Wildflower Progression in NW Ohio

I’ve been going out once a week to check the progression of blooms among our native wildflowers here in northwest Ohio, and things are definitely starting to happen. The day I went to survey them last week was quite chilly, with temps in the low 40s. I was even pelted with beads of graupel for a few minutes after I stepped out of the car. (And as I write this today, I’m watching a steady snow falling outside my window…winter doesn’t want to let go of us just yet.)

As expected in these conditions, the Bloodroot was tightly closed against the cold.

Bloodroot closed on a cold day - w sig blog
Bloodroot (Sanguinaria canadensis)

I was pleased to find that the variety of blooms had increased since my prior week’s survey. There were still lots of Sharp-lobed Hepatica and Spring Beauty blooming, but Purple Cress was the superstar on this day. Its tall stems lifted it up above the carpet of leaves formed by all the other plants that are still thinking about whether or not they want to poke their heads up yet.

Purple cress w sig blog

And here are the Spring Beauties:

Spring beauty - native wildflower - blog
Spring Beauty (Claytonia virginica)

I discovered a little bee that’s a specialist pollinator of these flowers — meet the Spring Beauty Mining Bee (Andrena erigeniae). The term oligolecty is used to describe this kind of specialist relationship between a bee and a particular flower or genus of flowers. Interesting stuff, isn’t it?

Spring beauty mining bee specialist pollinator - blog
Spring Beauty Mining Bee on…wait for it….Spring Beauty!

The Yellow Trout-Lilies were just beginning to rise from a carpet of spotted leaves. The other day my friend called them Dogtooth Violets, and I thought that seemed a strange name because they’re not violets. So I came home and read about this species in one of my favorite reference books (The Secrets of Wildflowers, by Jack Sanders). That’s how I discovered that the “dogtooth” part arose because of their similarity to a European version of this flower (Erythronium dens-canis), in which the corms apparently look like dog’s teeth. Still not violets though.

Trout lily twins - blog
Yellow Trout-Lily (Erythronium americanum)

The seeds of this flower are dispersed by ants, ground beetles, and crickets. Once a plant is transported in this manner, it will eventually begin spreading by means of underground corms. Trout-lilies form big colonies through a type of cloning process, and only about 1% of the plants in a colony will bloom in any given year. A few years ago a friend took me to visit a little colony of them not far from my home, and now I realize that there must have been many thousands of them still underground, biding their time. This is a photo collage I made from my visit to that colony:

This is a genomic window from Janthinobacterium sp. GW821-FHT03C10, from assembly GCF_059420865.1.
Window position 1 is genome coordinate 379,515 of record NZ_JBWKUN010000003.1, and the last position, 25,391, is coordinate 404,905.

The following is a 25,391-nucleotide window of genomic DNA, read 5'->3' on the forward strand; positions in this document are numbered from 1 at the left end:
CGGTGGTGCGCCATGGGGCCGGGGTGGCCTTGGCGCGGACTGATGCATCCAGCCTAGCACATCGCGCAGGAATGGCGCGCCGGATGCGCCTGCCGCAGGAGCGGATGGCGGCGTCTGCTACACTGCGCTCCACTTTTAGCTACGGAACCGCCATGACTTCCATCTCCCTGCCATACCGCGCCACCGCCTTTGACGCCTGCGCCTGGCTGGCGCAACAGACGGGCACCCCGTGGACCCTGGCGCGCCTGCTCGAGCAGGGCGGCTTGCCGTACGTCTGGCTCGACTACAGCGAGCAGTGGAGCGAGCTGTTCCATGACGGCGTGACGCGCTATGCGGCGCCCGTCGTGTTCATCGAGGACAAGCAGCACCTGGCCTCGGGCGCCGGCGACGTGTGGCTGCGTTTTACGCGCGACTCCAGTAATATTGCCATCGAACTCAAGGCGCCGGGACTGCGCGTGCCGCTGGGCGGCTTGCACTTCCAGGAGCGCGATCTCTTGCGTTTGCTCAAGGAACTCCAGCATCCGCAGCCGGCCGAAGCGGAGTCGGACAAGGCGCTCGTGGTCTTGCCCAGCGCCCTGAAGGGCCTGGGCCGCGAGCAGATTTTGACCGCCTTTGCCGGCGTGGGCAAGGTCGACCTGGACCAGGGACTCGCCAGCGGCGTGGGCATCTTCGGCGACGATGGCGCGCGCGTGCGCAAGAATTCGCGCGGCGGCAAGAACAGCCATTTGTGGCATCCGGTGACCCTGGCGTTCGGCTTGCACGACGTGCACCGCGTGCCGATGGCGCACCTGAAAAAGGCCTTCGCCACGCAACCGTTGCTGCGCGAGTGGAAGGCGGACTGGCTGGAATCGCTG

Trout lily collage w sig

And here’s Harbinger of Spring, also known as Salt & Pepper (Erigenia bulbosa). These flowers are so tiny, I always feel victorious when I find them on the forest floor

Harbinger of spring - salt and pepper - blog
Harbinger of Spring, aka Salt & Pepper (Erigenia bulbosa)

These pretty white blooms are Rue Anemone (Thalictrum thalictroides), a member of the buttercup family. I like its distinctive three-lobed leaves.

Rue anemone cropped - blog
Rue Anemone (Thalictrum thalictroides)

I had intended to show you one more species today, but I think this is long enough. And I could probably devote an entire post to that other species, so perhaps that’ll be coming up next.

Hang in there, everyone, spring is really coming and soon we’ll all be able to spend lots more time outdoors getting our recommended doses of Vitamin N (Nature). Be safe and be well. 🙂

8 thoughts on “Wildflower Progression in NW Ohio”

  1. I haven’t been out much to check out the wildflowers here. Mostly because we’ve had quite a bit of setback this spring. there have been a few late freezes and frosts – everything has taken a hit – especially fruit trees and tender leaf shoots. You’ve managed some lovely shots of blossoms in your area.

  2. I’m late in commenting on this, Kim, but wanted to say thanks for brightening my day with your wonderful wildflower report. You also helped me with a flower I had been misidentifying — purple cress. As soon as I saw your photos, I went outside and re-checked and compared the flower to your photos. Sure enough, I had that one wrong. So thank you for that, too!

  3. we have white trout lilies here. Two big
    clumps near MirrorLake at OhioState. I saw about a third of a front yard full of trout lilies. If properly spaced, the plant and flower is bigger.

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